How do you describe materials that aren’t quite liquids, gases or solids? More importantly, how do you model these materials?
That’s a big question for scientists and engineers who toil in the world of complex fluids, which include surfactant solutions, polymers and colloid/polymer gels. Ronald Larson, George Granger Brown Professor and A.H. White Distinguished University Professor of chemical engineering at the University of Michigan, delivered a talk titled “Multi-scale modeling of complex fluids: Surfactants, colloids and polymers, and their applications,” to a packed room at the UH Cullen College of Engineering’s Rockwell Lecture on Nov. 17.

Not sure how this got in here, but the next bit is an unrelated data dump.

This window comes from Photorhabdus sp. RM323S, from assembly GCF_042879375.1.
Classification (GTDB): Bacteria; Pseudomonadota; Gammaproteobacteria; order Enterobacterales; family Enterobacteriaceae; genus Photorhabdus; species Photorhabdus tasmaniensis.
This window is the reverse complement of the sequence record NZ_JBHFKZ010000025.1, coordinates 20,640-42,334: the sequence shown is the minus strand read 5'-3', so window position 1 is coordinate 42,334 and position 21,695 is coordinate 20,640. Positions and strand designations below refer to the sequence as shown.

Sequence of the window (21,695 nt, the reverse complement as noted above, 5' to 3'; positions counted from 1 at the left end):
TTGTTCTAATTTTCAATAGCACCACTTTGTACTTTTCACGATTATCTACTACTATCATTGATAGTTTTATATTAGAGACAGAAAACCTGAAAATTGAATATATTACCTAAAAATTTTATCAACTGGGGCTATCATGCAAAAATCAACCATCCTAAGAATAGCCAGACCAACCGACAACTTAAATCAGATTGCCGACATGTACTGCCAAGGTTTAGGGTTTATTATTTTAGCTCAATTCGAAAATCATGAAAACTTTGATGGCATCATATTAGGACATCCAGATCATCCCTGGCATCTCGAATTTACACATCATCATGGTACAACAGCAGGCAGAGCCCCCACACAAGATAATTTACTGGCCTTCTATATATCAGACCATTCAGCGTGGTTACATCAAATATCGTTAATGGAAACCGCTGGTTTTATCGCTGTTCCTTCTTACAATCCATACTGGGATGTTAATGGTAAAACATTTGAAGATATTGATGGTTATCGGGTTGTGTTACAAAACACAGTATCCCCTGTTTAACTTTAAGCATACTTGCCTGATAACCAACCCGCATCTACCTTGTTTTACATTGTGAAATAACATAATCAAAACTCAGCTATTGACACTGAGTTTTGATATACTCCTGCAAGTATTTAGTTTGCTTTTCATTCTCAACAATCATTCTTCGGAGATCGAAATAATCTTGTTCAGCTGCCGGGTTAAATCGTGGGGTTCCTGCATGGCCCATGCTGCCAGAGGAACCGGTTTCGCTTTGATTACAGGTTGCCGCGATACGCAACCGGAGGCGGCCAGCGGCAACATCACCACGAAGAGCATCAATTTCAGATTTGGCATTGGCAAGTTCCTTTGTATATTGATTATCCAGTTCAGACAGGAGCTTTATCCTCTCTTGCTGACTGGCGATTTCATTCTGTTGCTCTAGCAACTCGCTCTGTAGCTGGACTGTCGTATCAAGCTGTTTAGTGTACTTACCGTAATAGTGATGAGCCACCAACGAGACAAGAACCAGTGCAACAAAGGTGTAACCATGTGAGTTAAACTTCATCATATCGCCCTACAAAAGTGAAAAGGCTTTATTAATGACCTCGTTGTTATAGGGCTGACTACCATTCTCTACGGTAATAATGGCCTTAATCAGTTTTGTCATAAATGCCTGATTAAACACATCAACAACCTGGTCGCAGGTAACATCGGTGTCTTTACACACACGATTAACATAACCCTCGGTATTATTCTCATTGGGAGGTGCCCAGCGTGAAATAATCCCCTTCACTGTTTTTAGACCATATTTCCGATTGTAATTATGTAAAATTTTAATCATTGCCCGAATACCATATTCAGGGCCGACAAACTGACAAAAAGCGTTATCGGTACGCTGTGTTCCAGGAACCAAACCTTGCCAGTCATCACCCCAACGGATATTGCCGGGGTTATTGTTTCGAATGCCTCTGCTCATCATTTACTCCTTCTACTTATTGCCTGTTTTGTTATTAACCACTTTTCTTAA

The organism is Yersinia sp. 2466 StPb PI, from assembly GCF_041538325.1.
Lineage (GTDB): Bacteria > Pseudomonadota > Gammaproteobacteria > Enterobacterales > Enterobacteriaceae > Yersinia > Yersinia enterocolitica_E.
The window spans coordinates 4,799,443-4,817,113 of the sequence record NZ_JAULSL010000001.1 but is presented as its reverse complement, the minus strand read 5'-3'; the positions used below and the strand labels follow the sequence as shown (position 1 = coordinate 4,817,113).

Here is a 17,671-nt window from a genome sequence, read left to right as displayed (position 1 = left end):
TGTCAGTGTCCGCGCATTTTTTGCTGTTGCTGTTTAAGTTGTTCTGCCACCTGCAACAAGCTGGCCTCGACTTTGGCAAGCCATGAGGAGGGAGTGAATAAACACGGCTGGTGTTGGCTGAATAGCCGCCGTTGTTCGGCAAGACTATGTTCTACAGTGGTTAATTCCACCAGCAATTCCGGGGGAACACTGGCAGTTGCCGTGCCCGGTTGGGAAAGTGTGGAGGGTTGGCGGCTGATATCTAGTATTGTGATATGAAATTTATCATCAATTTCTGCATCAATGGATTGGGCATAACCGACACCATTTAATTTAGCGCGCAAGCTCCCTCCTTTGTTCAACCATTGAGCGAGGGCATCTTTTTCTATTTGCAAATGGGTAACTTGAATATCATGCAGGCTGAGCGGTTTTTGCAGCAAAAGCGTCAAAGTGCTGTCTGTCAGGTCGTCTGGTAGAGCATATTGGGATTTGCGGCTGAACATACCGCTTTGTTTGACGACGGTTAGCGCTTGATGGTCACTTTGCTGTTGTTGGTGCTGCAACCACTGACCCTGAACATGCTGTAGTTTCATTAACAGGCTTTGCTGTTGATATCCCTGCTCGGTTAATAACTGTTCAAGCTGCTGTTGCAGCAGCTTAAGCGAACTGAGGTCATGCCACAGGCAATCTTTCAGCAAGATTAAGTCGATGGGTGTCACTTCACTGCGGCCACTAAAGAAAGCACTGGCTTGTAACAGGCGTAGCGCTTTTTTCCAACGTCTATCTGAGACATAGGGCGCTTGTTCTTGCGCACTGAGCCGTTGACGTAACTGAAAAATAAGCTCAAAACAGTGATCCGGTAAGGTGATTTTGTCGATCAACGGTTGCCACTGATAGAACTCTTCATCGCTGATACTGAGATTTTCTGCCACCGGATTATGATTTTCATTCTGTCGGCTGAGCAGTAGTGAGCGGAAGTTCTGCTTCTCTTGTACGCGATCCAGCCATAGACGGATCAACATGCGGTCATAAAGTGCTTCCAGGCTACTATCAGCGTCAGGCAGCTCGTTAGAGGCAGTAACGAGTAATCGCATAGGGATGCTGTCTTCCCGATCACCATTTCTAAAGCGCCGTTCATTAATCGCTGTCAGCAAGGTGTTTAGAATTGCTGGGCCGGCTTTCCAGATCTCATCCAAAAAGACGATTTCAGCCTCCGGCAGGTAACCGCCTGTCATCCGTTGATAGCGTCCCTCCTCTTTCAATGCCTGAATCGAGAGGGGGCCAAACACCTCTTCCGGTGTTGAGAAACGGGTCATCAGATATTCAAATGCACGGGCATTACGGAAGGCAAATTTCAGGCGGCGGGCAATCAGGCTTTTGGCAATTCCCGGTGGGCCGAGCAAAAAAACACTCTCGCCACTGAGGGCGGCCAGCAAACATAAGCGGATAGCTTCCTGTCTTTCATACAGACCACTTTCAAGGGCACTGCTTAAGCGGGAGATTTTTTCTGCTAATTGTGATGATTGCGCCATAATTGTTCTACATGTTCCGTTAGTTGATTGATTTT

Larson’s talk covered surfactant solutions, polymers and latex colloidal solutions containing telechelic “HEUR” polymers that self-assemble in water into a variety of structures, including long, entangled micelles as well as polymer gels and colloid/polymer gels that are important for consumer products, paints and drug release formulations.
The complex structures of these solutions require complex modeling techniques, Larson explained – an area in which he happens to be an expert. His lecture showcased examples of such modeling, including the use of accelerated sampling methods, such as Umbrella Sampling, Forward Flux Sampling and Metadynamics.
Click here to view photos from Larson’s talk